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Friday, January 26, 2018
The Building Engineering Services Association (BESA) has completely revised and updated the industry’s primary guidance document for kitchen ventilation design.
The Specification for Kitchen Ventilation Systems (DW/172), which was first published by the Association in 1999, is generally acknowledged to be the most authoritative specification for the sector in the UK and in many parts of the world.
It has sold more than 6,000 copies since its last revision in 2005 and has now been completely revamped and updated again in light of new thinking, technical advancements and innovation. The 2018 version includes changes to relevant legislation and helps ventilation engineers cope with the latest cooking techniques and changes to the design of catering equipment.
Originally titled the ‘Standard for Kitchen Ventilation Systems’ (DW/171) when it was introduced by what was then called the HVCA, it was revised as a specification document and rebadged DW/172 at its last revision 13 years ago.
The BESA Ventilation Group has now completed a thorough review and has made a series of amendments and clarifications. These include a significantly expanded and modified coefficient schedule, which provides ventilation system designers with a fuel coefficient for a range of gas or electric appliances. This is then multiplied by the area of the equipment to produce the appropriate airflow for design purposes.
The revised publication also contains a new section on solid fuel equipment and the lighting section has been completely updated.
The increasing use of ‘smart’ technologies has led to the development of a new section on ‘demand controlled’ kitchen ventilation. There have also been several modifications made to the guidance on pollution control to reflect new thinking on indoor air quality and the level of permissible toxins in breathable air.
The BESA members, who wrote the new specification, have also produced a new section for recirculation ventilation and have made a number of changes to the cleaning and maintenance schedules included in DW/172.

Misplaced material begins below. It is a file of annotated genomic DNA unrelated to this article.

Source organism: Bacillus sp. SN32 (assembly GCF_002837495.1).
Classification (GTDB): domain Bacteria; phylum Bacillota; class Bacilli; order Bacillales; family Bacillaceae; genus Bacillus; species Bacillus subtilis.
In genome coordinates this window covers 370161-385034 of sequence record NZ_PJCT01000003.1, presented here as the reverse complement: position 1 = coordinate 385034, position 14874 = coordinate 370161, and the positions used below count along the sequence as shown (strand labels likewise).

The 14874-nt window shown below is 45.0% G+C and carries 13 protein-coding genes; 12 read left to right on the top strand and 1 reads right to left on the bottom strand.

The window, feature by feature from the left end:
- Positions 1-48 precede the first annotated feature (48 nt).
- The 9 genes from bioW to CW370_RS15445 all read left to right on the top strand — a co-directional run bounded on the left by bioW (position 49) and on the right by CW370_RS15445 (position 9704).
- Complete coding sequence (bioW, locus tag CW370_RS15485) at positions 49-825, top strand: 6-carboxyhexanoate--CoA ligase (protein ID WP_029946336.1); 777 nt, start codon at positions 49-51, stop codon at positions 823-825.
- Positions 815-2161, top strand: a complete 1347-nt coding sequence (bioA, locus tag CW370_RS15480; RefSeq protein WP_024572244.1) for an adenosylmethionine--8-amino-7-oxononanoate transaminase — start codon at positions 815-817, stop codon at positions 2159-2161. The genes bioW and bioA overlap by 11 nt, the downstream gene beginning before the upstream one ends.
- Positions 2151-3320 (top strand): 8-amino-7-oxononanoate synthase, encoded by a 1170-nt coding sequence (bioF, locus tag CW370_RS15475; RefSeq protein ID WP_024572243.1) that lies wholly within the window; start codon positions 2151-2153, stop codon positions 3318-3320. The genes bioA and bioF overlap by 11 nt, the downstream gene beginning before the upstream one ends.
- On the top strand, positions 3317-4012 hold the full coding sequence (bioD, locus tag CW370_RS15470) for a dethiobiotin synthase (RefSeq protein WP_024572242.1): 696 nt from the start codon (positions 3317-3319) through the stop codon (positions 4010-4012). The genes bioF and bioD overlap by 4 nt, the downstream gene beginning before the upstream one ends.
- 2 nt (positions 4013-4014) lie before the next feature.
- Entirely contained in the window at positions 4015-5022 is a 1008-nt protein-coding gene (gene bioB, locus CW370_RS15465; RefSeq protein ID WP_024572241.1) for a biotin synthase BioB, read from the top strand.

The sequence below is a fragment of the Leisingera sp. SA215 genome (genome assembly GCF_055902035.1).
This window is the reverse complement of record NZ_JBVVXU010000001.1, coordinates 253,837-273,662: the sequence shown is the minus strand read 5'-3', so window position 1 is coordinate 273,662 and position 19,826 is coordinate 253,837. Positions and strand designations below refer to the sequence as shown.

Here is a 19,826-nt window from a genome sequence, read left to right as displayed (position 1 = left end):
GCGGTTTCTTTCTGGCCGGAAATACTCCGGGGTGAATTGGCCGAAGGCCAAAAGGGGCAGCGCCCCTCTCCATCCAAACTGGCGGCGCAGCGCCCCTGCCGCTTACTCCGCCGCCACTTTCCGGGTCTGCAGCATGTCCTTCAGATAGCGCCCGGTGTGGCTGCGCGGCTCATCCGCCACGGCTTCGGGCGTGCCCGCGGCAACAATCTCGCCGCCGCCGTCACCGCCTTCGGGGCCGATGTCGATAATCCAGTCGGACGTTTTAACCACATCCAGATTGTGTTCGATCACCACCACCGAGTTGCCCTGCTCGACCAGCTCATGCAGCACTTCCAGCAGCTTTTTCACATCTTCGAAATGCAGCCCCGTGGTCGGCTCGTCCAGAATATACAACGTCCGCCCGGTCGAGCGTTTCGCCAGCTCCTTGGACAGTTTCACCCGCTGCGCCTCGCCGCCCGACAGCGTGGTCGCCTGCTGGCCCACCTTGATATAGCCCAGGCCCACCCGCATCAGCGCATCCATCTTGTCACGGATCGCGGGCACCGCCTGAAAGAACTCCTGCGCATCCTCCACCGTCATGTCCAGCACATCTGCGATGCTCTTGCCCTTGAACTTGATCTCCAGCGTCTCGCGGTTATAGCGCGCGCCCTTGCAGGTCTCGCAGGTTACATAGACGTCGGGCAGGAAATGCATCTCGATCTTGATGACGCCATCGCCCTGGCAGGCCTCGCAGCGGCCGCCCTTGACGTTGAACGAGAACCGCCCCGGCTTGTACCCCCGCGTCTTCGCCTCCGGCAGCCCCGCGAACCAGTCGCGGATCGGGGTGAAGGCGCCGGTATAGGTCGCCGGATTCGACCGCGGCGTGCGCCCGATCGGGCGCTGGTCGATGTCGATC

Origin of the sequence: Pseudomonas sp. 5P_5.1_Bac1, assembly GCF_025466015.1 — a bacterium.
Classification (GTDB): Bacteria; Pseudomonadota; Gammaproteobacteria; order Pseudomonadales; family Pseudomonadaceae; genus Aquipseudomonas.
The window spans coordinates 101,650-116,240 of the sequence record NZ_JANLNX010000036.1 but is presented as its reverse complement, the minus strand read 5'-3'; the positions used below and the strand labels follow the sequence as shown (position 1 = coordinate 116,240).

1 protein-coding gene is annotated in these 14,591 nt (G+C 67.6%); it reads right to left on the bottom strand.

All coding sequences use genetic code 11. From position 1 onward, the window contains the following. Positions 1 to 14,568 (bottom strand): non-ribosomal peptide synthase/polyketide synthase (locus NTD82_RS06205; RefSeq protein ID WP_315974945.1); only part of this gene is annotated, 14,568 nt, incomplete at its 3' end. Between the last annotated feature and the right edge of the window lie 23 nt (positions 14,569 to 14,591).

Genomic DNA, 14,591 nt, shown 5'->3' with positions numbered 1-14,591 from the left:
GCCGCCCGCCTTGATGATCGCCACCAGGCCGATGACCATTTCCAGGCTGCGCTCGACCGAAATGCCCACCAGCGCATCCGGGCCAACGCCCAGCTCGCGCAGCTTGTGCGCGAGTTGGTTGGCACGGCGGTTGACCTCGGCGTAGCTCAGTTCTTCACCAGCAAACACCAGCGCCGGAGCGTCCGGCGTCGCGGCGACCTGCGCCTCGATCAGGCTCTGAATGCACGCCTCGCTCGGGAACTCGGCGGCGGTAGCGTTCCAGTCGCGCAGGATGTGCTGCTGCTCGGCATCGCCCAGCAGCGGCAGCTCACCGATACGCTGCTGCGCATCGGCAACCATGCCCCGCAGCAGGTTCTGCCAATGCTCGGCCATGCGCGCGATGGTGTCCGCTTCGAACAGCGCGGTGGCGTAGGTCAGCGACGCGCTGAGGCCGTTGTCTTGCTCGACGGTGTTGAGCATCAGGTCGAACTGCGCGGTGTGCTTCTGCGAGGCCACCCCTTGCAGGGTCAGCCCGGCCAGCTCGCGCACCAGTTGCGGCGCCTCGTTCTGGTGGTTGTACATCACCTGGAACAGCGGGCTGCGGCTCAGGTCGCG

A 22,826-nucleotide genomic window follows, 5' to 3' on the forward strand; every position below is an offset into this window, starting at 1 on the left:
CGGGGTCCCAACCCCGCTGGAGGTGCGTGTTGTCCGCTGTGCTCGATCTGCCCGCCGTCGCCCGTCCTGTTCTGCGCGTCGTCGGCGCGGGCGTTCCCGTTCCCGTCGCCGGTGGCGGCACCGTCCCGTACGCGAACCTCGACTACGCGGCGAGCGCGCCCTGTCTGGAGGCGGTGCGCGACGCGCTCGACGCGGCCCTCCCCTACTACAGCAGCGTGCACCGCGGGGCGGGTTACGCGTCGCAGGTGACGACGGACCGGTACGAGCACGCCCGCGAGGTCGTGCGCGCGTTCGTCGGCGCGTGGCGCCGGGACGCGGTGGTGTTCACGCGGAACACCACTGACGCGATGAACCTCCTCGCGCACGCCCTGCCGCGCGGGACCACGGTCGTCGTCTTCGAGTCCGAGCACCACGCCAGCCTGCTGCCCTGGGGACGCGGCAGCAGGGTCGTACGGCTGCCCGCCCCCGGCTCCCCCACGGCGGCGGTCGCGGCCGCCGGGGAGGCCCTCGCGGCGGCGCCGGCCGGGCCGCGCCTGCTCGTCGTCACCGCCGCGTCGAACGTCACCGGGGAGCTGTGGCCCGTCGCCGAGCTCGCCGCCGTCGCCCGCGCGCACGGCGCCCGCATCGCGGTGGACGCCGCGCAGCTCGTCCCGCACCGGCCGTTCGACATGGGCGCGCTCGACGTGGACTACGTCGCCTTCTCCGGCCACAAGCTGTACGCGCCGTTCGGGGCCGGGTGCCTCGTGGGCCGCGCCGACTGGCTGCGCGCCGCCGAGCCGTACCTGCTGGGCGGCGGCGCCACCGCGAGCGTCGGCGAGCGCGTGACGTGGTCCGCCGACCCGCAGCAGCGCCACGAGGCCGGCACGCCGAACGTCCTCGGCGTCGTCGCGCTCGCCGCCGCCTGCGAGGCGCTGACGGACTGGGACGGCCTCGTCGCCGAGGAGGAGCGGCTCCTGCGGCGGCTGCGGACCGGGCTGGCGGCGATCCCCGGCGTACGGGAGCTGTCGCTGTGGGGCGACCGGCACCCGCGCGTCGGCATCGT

“This a very thorough and comprehensive revamp,” said Peter Rogers, chairman of BESA’s Ventilation Group technical committee. “As well as the wealth of new information contained in the revision, all the existing sections have been revised and updated in the hope and expectation that DW/172 will continue to be widely used and respected by all parts of the catering industry.”
This in-depth work follows the launch, earlier this year, of the first ever independently verified standard for the planned maintenance of catering equipment produced by BESA in collaboration with the Catering Equipment Suppliers’ Association (CESA).
The two bodies developed an industry recognised set of maintenance schedules designed to help catering managers prolong the operating life of their equipment, reduce running costs and achieve compliance with relevant legislation. These were then built into BESA’s widely adopted planned maintenance tool SFG20.
SFG20 already features over 500 maintenance schedules, covering more than 60 equipment types, and gives users the opportunity to customise maintenance schedules, including service times, frequency and criticality ratings.
The 105 new schedules, added specifically for the catering equipment industry, cover all aspects of catering equipment maintenance with clear guidelines on levels of work to be carried out, intervals between servicing and operative time required. They encompass everything from coffee machines to cold rooms and storage, from fryers to griddle pans, and ovens, hobs and ranges. They also take account of services like ductwork and grease extract cleaning filter cleaning and replacement, and water treatment.
“The design and operation of services for commercial kitchens is a hugely important area for building engineering companies,” said Mr Rogers. “Our expertise is regularly called upon to help catering specialists deliver smoother running, safer and more efficient kitchens – and both pieces of work carried out by BESA and its members this year will make a significant contribution to this vital area.”
For more information about the SFG20 maintenance tool go to: www.sfg20.co.uk
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